The book “Conscious: by Annaka Harris is an ambitious undertaking in providing insights on how the conscious is integrated with matter. Its aim is to pry loose as many false assumptions about consciousness as possible and shed some light on less than common-sensical intuitions. And, in a sense, it delivers what is promised, aside from the fact that it is far from being a, quote, “brief guide” on such a deep topic. It is brief, but lacks the qualities of being a guide. Rather, the book serves as a dispatcher, highlighting concepts within the current state of knowledge. This shortcoming, as some would call it, is actually a benefit to me, as it only took me one day to read it from cover to cover and extract core concepts and references for further study.
Quotes & concepts
Here’s my visual depiction of quotes & concepts I listed when thoroughly reading the book:
Core concepts of the book:
- How our intuitions make it difficult to recognize consciousness (see example of Locked-in Syndrome), and thus how hard it is (or will be) to recognize consciousness outside of animal life, if you’re thinking of AI.
- How consciousness is often “the last to know” in the process of perceiving reality (I love the reference to Michael S. Gazangia’s book, “The Mind’s Past,” on the phased construction of experience).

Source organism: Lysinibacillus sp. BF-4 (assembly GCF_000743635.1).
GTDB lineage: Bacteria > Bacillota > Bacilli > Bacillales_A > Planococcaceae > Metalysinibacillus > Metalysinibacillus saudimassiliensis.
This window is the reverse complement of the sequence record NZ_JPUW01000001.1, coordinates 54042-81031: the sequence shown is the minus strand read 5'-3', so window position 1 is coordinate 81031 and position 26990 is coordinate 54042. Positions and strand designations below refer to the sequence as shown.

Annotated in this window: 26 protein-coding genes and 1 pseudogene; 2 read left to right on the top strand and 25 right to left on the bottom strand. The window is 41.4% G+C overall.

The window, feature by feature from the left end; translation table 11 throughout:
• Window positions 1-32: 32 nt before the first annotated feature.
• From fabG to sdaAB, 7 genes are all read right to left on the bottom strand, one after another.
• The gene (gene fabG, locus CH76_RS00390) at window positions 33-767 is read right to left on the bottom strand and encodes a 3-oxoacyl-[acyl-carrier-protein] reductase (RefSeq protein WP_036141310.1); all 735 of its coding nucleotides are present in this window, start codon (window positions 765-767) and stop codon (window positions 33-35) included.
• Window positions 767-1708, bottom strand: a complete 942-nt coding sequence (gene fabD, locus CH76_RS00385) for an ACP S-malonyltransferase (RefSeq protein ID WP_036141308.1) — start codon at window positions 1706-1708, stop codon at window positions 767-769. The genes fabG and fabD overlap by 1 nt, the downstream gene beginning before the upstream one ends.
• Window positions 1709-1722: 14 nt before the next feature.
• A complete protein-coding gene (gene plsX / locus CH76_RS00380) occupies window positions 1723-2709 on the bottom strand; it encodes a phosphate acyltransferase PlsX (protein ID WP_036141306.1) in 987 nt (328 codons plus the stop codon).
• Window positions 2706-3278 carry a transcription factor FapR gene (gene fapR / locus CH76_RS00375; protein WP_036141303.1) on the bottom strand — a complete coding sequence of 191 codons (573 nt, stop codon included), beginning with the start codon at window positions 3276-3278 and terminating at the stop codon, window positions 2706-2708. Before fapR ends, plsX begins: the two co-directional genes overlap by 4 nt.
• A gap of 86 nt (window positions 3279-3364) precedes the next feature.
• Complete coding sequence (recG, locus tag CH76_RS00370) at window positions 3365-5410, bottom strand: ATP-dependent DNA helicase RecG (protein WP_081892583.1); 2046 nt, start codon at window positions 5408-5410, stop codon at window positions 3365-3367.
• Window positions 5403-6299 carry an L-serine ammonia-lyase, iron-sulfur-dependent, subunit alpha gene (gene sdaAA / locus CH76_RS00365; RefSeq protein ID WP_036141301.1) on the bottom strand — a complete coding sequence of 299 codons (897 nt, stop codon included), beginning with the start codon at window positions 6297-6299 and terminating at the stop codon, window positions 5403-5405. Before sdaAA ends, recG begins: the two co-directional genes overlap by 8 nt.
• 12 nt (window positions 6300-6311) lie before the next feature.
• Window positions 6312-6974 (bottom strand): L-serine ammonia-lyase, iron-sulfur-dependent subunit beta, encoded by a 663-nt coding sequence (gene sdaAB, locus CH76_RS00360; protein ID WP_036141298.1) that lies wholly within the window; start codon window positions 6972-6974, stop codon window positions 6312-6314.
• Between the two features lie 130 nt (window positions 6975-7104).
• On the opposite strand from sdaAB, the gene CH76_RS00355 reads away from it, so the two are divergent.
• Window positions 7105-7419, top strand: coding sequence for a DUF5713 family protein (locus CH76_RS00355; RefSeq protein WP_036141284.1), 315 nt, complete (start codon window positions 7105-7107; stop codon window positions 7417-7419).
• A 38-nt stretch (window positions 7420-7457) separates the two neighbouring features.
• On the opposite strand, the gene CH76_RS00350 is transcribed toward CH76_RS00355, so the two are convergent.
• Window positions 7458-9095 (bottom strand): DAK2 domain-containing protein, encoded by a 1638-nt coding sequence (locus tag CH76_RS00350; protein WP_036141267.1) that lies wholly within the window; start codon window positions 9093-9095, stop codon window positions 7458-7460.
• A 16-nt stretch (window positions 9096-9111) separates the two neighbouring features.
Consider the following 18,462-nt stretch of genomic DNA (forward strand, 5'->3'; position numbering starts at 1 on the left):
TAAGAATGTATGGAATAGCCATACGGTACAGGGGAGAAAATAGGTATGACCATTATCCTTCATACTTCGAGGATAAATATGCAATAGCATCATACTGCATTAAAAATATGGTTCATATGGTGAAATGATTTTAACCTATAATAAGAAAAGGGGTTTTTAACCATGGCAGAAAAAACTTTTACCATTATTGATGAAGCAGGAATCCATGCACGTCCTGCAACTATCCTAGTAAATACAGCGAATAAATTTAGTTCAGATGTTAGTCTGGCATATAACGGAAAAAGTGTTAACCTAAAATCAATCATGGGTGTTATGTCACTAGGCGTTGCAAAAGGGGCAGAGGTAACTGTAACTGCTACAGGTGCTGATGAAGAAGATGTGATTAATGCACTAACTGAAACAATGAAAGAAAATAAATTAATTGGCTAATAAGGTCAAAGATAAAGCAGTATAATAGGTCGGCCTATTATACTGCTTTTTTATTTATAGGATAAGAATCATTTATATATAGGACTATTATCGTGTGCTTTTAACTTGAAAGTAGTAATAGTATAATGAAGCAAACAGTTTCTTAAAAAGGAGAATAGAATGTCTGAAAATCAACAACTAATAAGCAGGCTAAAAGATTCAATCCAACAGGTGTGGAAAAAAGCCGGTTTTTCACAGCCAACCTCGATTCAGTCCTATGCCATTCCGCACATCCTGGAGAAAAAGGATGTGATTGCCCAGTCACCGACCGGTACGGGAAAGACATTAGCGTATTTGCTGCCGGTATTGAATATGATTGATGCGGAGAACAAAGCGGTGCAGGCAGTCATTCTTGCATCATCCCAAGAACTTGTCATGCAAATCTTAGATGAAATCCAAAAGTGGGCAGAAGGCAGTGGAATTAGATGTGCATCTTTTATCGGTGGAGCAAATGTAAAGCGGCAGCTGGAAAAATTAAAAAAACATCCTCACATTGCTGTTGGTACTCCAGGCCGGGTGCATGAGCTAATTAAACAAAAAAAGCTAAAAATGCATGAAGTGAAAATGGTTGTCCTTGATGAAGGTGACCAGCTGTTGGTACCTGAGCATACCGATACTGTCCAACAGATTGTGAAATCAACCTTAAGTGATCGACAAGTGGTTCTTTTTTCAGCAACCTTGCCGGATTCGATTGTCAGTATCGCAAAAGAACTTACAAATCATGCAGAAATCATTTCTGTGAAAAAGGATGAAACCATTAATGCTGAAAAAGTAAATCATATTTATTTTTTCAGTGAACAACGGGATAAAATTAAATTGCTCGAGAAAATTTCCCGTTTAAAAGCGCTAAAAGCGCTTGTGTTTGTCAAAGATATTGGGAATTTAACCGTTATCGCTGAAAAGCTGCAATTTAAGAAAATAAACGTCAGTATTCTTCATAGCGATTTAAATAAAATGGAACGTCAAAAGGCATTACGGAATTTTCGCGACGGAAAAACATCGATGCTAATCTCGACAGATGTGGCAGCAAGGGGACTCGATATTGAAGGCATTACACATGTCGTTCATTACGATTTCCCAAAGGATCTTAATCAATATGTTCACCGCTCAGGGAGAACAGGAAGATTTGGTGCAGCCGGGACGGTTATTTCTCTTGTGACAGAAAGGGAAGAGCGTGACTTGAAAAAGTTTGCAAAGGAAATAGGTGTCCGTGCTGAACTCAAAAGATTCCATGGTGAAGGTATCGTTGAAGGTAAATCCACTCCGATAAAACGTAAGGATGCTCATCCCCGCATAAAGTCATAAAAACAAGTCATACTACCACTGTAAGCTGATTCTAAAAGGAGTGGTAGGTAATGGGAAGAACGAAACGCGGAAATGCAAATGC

The “Panpsychism” – as the possibility that all matter is imbued with consciousness in some sense (see David Skribna’s publication where he surveys of the history of scientific arguments for panpsychism).
The current state of technology in detecting consciousness – the method of arriving at a measure of a “perturbational complexity index” value, that is finding a critical threshold being the minimum measure of brain activity supporting consciousness. This method is called “Zap and Zip”
- How both conscious and nonconscious states seem to be compatible with any behavior, even those associated with emotion, so a behavior, in itself, does not necessarily signal the presence of consciousness (see examples of plant responses to the environment that are analogous to those of animals).
- How our seemingly conscious behavior can be easily affected by infections (author uses effects of Toxoplasma to illustrate that).
- “Umwelt” as a term introduced by biologist Jakob von Uexkull to describe a given experience based on the senses used by a particular organism, and how Umwelt links to the definition of Consciousness used throughout the book.
- The hard problem of matter – Since consciousness is, in fact, the only thing we truly understand firsthand, then, according to Strawson, it is a matter that’s utterly mysterious, because we have no understanding of its intrinsic nature.
The book is a good introduction to the concepts related to consciousness and the current state of thinking on the topic for those that are already aware of the subject. I find it as a brief and concise summary of the subject that has updated me on the matter (as it might others interested in giving it a go).
by Annaka Harris
Published: June 2019
Time to read: 6h
No related concepts found
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